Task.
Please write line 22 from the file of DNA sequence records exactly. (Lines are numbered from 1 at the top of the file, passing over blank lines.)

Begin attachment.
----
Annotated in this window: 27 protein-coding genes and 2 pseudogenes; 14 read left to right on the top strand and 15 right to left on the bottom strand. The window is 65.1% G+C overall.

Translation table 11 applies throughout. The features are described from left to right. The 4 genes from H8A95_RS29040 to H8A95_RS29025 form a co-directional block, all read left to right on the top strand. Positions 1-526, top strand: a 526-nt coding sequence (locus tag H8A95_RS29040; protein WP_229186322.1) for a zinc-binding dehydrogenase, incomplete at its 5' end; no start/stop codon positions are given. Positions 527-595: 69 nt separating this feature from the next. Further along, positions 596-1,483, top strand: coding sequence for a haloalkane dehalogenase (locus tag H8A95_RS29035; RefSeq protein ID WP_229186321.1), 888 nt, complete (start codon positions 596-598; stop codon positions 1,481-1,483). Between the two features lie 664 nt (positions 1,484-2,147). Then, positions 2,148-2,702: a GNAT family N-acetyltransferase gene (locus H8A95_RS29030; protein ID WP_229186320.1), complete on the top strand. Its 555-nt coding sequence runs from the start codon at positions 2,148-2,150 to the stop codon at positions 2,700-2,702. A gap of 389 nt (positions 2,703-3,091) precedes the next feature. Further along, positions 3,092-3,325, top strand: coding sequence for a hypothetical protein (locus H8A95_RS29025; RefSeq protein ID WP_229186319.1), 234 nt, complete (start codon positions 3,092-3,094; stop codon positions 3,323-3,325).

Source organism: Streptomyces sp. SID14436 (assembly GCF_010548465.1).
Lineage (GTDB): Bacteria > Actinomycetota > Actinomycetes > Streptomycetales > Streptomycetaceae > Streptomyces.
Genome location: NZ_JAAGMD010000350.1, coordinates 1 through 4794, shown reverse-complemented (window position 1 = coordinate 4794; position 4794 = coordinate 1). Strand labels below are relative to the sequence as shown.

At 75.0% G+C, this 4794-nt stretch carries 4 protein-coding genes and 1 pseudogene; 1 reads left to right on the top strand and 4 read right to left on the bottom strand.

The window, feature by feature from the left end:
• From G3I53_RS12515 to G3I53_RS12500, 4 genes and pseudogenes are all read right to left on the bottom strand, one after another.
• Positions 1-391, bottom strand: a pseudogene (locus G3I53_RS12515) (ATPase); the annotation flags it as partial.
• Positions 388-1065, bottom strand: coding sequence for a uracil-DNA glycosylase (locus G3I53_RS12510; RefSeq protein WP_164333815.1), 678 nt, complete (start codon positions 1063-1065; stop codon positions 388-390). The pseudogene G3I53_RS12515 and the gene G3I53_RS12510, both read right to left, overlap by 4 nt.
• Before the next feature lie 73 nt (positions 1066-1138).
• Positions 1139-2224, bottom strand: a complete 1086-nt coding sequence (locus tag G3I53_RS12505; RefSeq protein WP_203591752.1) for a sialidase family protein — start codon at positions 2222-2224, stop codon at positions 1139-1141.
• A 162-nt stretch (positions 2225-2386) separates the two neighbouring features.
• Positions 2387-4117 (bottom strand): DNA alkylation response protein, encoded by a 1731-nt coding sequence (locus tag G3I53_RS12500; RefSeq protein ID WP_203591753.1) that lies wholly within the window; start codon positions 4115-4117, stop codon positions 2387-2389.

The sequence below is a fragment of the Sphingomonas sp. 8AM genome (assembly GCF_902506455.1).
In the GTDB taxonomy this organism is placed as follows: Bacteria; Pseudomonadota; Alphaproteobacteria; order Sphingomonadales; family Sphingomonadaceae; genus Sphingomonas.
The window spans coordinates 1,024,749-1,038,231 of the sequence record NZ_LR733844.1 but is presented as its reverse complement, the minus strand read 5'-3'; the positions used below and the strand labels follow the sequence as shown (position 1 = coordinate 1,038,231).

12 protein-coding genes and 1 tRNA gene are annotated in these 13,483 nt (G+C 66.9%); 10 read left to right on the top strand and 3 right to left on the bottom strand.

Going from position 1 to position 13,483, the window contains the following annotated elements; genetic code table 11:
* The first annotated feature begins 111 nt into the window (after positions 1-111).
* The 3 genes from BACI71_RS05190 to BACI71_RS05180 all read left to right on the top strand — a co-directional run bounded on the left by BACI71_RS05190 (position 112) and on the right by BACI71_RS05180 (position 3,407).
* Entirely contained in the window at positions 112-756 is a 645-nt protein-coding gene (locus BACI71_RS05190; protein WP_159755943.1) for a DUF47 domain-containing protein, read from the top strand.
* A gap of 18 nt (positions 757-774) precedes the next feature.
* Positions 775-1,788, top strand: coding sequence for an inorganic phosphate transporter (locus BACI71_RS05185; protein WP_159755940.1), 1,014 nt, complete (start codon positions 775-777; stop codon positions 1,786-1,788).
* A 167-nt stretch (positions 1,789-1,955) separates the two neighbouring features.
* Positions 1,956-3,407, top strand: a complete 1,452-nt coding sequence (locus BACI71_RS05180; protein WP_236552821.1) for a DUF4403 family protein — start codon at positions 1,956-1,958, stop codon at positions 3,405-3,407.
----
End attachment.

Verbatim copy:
* Entirely contained in the window at positions 112-756 is a 645-nt protein-coding gene (locus BACI71_RS05190; protein WP_159755943.1) for a DUF47 domain-containing protein, read from the top strand.